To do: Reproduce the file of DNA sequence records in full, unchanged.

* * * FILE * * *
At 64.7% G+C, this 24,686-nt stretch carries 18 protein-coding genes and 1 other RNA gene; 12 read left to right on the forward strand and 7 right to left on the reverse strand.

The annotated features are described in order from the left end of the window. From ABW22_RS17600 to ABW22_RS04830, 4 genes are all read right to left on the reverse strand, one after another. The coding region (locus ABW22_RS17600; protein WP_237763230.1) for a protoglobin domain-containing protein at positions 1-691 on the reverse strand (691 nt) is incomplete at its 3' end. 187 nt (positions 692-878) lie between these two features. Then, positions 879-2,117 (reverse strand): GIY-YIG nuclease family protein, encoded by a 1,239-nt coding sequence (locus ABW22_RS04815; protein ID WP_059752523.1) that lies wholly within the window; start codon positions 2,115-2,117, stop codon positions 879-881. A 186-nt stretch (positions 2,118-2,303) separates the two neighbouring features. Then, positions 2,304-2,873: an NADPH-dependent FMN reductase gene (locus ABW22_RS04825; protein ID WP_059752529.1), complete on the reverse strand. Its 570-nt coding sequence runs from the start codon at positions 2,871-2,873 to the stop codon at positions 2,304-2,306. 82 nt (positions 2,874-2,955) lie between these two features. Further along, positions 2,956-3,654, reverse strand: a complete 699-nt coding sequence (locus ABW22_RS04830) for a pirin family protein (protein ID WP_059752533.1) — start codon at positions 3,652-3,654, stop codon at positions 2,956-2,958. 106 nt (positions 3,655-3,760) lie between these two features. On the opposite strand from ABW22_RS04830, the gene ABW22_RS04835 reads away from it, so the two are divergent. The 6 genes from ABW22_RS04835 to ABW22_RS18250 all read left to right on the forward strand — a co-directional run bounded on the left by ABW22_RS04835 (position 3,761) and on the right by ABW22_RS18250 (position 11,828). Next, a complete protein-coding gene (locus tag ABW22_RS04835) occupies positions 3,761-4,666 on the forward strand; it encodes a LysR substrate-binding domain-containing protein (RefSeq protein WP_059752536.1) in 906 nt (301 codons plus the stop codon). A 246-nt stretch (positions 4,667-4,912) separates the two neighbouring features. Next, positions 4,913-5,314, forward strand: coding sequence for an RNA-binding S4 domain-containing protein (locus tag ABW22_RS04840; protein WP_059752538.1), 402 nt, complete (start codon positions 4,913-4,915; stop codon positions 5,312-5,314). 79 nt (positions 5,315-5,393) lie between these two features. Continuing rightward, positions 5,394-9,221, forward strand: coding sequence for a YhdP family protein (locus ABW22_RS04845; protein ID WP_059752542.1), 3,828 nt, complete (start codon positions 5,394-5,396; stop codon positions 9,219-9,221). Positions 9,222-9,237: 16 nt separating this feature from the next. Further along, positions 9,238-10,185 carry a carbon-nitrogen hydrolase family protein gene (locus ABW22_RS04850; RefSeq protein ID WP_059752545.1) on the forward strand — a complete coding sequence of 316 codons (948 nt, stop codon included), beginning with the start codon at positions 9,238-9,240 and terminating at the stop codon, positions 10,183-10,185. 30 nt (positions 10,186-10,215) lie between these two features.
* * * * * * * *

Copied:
At 64.7% G+C, this 24,686-nt stretch carries 18 protein-coding genes and 1 other RNA gene; 12 read left to right on the forward strand and 7 right to left on the reverse strand.

The annotated features are described in order from the left end of the window. From ABW22_RS17600 to ABW22_RS04830, 4 genes are all read right to left on the reverse strand, one after another. The coding region (locus ABW22_RS17600; protein WP_237763230.1) for a protoglobin domain-containing protein at positions 1-691 on the reverse strand (691 nt) is incomplete at its 3' end. 187 nt (positions 692-878) lie between these two features. Then, positions 879-2,117 (reverse strand): GIY-YIG nuclease family protein, encoded by a 1,239-nt coding sequence (locus ABW22_RS04815; protein ID WP_059752523.1) that lies wholly within the window; start codon positions 2,115-2,117, stop codon positions 879-881. A 186-nt stretch (positions 2,118-2,303) separates the two neighbouring features. Then, positions 2,304-2,873: an NADPH-dependent FMN reductase gene (locus ABW22_RS04825; protein ID WP_059752529.1), complete on the reverse strand. Its 570-nt coding sequence runs from the start codon at positions 2,871-2,873 to the stop codon at positions 2,304-2,306. 82 nt (positions 2,874-2,955) lie between these two features. Further along, positions 2,956-3,654, reverse strand: a complete 699-nt coding sequence (locus ABW22_RS04830) for a pirin family protein (protein ID WP_059752533.1) — start codon at positions 3,652-3,654, stop codon at positions 2,956-2,958. 106 nt (positions 3,655-3,760) lie between these two features. On the opposite strand from ABW22_RS04830, the gene ABW22_RS04835 reads away from it, so the two are divergent. The 6 genes from ABW22_RS04835 to ABW22_RS18250 all read left to right on the forward strand — a co-directional run bounded on the left by ABW22_RS04835 (position 3,761) and on the right by ABW22_RS18250 (position 11,828). Next, a complete protein-coding gene (locus tag ABW22_RS04835) occupies positions 3,761-4,666 on the forward strand; it encodes a LysR substrate-binding domain-containing protein (RefSeq protein WP_059752536.1) in 906 nt (301 codons plus the stop codon). A 246-nt stretch (positions 4,667-4,912) separates the two neighbouring features. Next, positions 4,913-5,314, forward strand: coding sequence for an RNA-binding S4 domain-containing protein (locus tag ABW22_RS04840; protein WP_059752538.1), 402 nt, complete (start codon positions 4,913-4,915; stop codon positions 5,312-5,314). 79 nt (positions 5,315-5,393) lie between these two features. Continuing rightward, positions 5,394-9,221, forward strand: coding sequence for a YhdP family protein (locus ABW22_RS04845; protein ID WP_059752542.1), 3,828 nt, complete (start codon positions 5,394-5,396; stop codon positions 9,219-9,221). Positions 9,222-9,237: 16 nt separating this feature from the next. Further along, positions 9,238-10,185 carry a carbon-nitrogen hydrolase family protein gene (locus ABW22_RS04850; RefSeq protein ID WP_059752545.1) on the forward strand — a complete coding sequence of 316 codons (948 nt, stop codon included), beginning with the start codon at positions 9,238-9,240 and terminating at the stop codon, positions 10,183-10,185. 30 nt (positions 10,186-10,215) lie between these two features.